From the low rise brick homes beyond the clot of shops, dive bars and pizza hang-outs crowding New York's Jamaica avenue in Flushing Queens, voters from the borough's multi-ethnic 6th Congressional District elected freshman Democratic Congresswoman Grace Meng, the city's first Asian-American representative in the Congress.
A political scion, Meng formerly represented the interests of the 22nd legislative district in the NYS Assembly; a seat once occupied by her father, Jimmy Meng. Mr. Meng burst the racial and political sound barrier in 2004, becoming the state's first Asian-American member in the legislature. Disgraced by scandal, Meng declined a second run, and bowed out of contention in 2006 after serving only one term. As his former campaign manager and looking to inherit her father's seat, Grace Meng was forced out of the race when her residency was challenged by its winner, Ellen Young. Meng recaptured the seat, defeating Young in 2008, and served two terms before mounting her bid for the Congress; her father pleaded guilty to charges of bribery in the fall of 2012, a week after his daughter's crowning political triumph.
Despite ethics probes and campaign funding irregularities of his own, the 6th's unflappable Congressman Gregory Meeks was a stalwart in the NY6 to the tune of seven terms. But after redistricting, demographics shifted, and leaving the seat open for a Meng run, he jettisoned it for the 5th after Democratic icon Gary Ackerman announced his retirement; a political veteran, Ackerman controlled the seat since the Reagan Administration. Redrawn to favor Asian-Americans, and with over half of the district speaking a language other than English, the one common denominator in the ethnically diverse NY6 is that it staunchly votes Democratic. A highly competitive four way race, Meng clinched the primary, nabbing a key 11th hour endorsement by New York Democratic Governor Andrew Cuomo. And like Meeks, Meng cruised to victory in the general, putting the boots to her Republican challenger, Councilman Dan Halloran in a 36 point upset.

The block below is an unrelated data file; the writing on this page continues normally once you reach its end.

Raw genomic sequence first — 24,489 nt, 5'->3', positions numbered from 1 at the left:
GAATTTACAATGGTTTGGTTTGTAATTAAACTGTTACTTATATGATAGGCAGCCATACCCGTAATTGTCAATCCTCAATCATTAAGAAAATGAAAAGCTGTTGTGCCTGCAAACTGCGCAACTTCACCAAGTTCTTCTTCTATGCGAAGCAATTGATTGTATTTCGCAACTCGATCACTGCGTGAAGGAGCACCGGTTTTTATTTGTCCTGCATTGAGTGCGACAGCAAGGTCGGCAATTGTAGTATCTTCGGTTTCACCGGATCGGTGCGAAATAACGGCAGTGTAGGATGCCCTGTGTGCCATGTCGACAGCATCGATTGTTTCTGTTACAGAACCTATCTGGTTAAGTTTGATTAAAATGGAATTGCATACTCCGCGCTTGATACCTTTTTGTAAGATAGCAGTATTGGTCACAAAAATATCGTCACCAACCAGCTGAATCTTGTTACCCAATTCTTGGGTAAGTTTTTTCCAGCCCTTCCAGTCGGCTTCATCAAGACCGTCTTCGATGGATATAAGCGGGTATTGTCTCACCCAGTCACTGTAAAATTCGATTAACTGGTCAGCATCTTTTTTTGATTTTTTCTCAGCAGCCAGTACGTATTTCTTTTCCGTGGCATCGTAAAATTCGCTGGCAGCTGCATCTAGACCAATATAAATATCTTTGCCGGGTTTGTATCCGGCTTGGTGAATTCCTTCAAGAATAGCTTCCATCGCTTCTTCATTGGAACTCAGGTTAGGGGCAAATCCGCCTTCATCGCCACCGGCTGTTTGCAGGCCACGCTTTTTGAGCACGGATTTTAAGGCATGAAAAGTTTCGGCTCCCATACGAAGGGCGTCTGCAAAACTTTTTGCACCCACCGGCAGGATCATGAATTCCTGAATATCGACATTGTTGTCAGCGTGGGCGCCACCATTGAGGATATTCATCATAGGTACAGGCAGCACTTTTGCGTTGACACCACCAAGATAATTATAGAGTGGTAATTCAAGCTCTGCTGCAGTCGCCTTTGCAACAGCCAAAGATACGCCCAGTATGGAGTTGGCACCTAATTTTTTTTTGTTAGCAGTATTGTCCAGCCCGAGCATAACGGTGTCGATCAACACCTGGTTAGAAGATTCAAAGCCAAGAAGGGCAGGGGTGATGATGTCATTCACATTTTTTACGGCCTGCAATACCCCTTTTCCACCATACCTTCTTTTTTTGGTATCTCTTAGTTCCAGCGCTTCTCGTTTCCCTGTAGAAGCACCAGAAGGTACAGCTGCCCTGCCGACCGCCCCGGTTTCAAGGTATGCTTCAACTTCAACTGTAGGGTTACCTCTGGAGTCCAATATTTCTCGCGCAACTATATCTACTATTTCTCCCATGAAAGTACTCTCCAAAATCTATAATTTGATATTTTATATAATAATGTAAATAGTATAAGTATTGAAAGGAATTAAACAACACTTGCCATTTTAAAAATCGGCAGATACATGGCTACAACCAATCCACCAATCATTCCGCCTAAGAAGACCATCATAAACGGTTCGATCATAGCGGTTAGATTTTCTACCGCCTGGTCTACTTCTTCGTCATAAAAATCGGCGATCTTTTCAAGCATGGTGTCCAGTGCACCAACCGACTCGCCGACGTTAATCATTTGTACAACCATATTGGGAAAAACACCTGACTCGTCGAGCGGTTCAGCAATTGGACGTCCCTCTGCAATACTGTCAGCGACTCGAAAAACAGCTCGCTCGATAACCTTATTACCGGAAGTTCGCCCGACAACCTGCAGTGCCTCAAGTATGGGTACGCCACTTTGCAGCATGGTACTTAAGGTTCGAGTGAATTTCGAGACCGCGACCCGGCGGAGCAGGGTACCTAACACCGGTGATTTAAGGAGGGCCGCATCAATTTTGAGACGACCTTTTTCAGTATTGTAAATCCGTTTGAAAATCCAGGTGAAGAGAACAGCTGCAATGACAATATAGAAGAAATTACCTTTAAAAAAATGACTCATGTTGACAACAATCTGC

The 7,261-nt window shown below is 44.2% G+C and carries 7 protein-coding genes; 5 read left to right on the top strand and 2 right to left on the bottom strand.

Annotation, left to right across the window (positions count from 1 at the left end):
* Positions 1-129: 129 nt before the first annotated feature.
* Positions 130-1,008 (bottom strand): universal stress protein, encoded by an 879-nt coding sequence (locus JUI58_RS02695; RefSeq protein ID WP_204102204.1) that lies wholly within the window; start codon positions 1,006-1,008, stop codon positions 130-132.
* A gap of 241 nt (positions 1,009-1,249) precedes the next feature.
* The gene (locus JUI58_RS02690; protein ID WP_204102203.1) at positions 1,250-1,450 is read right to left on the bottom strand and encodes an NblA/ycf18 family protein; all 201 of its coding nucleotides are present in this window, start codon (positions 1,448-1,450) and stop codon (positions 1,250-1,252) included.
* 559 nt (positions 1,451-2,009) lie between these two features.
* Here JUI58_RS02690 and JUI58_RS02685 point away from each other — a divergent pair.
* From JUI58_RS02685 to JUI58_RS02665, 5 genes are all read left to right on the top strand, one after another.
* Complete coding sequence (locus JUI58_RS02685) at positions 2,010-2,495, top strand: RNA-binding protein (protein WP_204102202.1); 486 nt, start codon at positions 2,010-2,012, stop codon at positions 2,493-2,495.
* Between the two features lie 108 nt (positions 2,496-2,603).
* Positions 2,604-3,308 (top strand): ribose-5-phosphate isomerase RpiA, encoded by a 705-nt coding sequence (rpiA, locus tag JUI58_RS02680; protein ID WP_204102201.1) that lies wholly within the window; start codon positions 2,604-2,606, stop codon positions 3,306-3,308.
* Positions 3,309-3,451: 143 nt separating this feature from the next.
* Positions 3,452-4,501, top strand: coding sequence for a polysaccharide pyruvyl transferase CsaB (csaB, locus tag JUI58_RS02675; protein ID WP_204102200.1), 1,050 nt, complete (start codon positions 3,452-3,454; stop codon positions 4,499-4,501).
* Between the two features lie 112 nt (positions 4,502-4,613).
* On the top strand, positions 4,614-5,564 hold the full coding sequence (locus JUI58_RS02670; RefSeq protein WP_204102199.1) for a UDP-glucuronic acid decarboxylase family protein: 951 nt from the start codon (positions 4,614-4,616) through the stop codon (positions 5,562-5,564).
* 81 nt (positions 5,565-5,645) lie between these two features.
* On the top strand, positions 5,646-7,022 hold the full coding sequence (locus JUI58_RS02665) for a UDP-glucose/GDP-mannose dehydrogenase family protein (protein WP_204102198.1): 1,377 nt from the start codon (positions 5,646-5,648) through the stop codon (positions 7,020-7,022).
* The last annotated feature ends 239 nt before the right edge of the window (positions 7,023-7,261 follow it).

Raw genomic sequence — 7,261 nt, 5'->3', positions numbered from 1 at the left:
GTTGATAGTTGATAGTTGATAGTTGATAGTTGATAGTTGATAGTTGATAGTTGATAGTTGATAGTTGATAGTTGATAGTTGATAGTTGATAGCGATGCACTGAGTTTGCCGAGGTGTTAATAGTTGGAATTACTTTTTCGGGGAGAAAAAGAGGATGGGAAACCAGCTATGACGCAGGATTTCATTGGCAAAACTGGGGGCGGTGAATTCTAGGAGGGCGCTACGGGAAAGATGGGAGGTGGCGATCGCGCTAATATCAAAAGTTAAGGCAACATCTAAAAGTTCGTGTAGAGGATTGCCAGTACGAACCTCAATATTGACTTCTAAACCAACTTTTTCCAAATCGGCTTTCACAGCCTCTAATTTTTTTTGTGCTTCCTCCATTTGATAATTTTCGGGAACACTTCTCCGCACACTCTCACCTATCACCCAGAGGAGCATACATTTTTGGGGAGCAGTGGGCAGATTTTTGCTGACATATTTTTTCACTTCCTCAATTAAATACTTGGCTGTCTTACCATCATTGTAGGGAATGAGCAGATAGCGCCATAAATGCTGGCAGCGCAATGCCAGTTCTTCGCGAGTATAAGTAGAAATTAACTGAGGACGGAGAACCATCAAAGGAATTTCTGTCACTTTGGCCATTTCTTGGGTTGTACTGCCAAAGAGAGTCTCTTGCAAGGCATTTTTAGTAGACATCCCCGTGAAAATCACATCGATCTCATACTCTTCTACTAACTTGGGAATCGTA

During her tenure in the state assembly, Meng, along with then NY Governor David Patterson, also a Democrat, passed legislation striking the word, "Oriental," from all state documents referencing New Yorkers of Asian descent. According to the 2010 Census, Meng's home district in Flushing now outnumbers the Chinese population in Manhattan's China Town. Before Meng, the assembly seat in NY22 had a high turnover rate; an inveterate Democratic constituency, the NY22 paved the way for high profile Chinese backed candidates, who fought fiercely contested races for supremacy while a vigorous electorate washed out its incumbents every two years.
Called the, "Fruit Basket Bribery," Meng's father was arrested in the Summer of 2012 for accepting a fruit basket stuffed with $80,000 in bribe money. Meng was purportedly peddling influence, and was caught hot handed with the trunk full of goodies when a confidential witness working undercover for the Feds tempted him with the prize as part of an ongoing federal sting operation. The arrest cast a long shadow over his daughter's race, one which she would ultimately emerge from victoriously. With a prison sentence looming over her 69 year-old father's head however, the win was bitter-sweet. Meng is 37 year's old and is married to Wayne Kye. They have two sons.